For adults with human immunodeficiency virus (HIV) infection who have CD4+ T-cell counts that are greater than 200 and less than 350 per cubic millimeter and who live in areas with limited resources, the optimal time to initiate antiretroviral therapy remains uncertain.

Methods

We conducted a randomized, open-label trial of early initiation of antiretroviral therapy, as compared with the standard timing for initiation of therapy, among HIV-infected adults in Haiti who had a confirmed CD4+ T-cell count that was greater than 200 and less than 350 per cubic millimeter at baseline and no history of an acquired immunodeficiency syndrome (AIDS) illness. The primary study end point was survival. The early-treatment group began taking zidovudine, lamivudine, and efavirenz therapy within 2 weeks after enrollment. The standard-treatment group started the same regimen of antiretroviral therapy when their CD4+ T-cell count fell to 200 per cubic millimeter or less or when clinical AIDS developed. Participants in both groups underwent monthly follow-up assessments and received isoniazid and trimethoprim–sulfamethoxazole prophylaxis with nutritional support.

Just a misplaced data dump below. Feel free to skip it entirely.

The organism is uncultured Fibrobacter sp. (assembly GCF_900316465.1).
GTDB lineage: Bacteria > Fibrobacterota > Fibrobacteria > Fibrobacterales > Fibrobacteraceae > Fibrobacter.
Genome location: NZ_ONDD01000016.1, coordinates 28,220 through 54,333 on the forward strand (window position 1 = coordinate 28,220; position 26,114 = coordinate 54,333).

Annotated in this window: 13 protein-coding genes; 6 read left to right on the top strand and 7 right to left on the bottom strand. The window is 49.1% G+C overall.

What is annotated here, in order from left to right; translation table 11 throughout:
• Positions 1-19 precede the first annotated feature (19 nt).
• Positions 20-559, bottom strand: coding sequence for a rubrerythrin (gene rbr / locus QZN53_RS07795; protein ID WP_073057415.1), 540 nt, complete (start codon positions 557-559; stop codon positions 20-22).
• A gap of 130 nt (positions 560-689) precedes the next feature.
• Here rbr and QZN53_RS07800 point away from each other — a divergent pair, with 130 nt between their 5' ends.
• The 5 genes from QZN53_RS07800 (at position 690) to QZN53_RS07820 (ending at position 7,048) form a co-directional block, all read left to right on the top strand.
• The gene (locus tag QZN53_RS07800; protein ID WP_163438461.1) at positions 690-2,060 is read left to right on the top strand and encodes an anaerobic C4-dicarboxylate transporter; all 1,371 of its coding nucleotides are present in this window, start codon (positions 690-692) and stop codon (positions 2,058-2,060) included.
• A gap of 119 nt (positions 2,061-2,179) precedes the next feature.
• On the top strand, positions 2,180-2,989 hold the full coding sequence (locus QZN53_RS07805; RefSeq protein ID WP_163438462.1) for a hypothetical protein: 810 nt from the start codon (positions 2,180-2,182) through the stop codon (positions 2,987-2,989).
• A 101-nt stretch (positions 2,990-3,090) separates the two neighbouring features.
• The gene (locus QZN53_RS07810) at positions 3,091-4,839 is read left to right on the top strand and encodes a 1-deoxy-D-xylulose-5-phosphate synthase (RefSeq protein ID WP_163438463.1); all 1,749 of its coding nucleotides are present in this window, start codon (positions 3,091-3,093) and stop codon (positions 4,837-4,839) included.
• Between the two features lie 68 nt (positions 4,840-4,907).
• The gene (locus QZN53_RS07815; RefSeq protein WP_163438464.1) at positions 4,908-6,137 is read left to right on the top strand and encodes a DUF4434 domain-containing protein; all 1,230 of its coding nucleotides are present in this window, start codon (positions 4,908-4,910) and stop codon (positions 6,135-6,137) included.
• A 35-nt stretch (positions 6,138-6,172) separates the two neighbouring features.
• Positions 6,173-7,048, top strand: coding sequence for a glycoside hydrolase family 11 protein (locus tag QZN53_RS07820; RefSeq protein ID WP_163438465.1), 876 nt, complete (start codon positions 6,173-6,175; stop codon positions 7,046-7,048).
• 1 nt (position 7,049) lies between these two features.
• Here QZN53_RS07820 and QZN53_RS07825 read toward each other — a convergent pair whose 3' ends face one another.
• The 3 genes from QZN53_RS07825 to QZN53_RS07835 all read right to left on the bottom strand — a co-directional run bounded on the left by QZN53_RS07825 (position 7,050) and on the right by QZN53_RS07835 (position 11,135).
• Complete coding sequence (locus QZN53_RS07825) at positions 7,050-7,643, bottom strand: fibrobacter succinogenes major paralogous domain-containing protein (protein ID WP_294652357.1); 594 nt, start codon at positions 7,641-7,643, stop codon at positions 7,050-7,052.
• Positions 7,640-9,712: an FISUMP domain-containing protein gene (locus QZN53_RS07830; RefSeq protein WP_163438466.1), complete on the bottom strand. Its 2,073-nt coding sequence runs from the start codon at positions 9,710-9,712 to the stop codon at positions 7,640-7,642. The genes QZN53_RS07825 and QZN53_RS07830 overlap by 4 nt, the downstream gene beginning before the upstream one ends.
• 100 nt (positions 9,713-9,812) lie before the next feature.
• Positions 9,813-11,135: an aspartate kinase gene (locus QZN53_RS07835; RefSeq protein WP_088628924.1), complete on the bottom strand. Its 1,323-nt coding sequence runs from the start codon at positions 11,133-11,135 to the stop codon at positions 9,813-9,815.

Results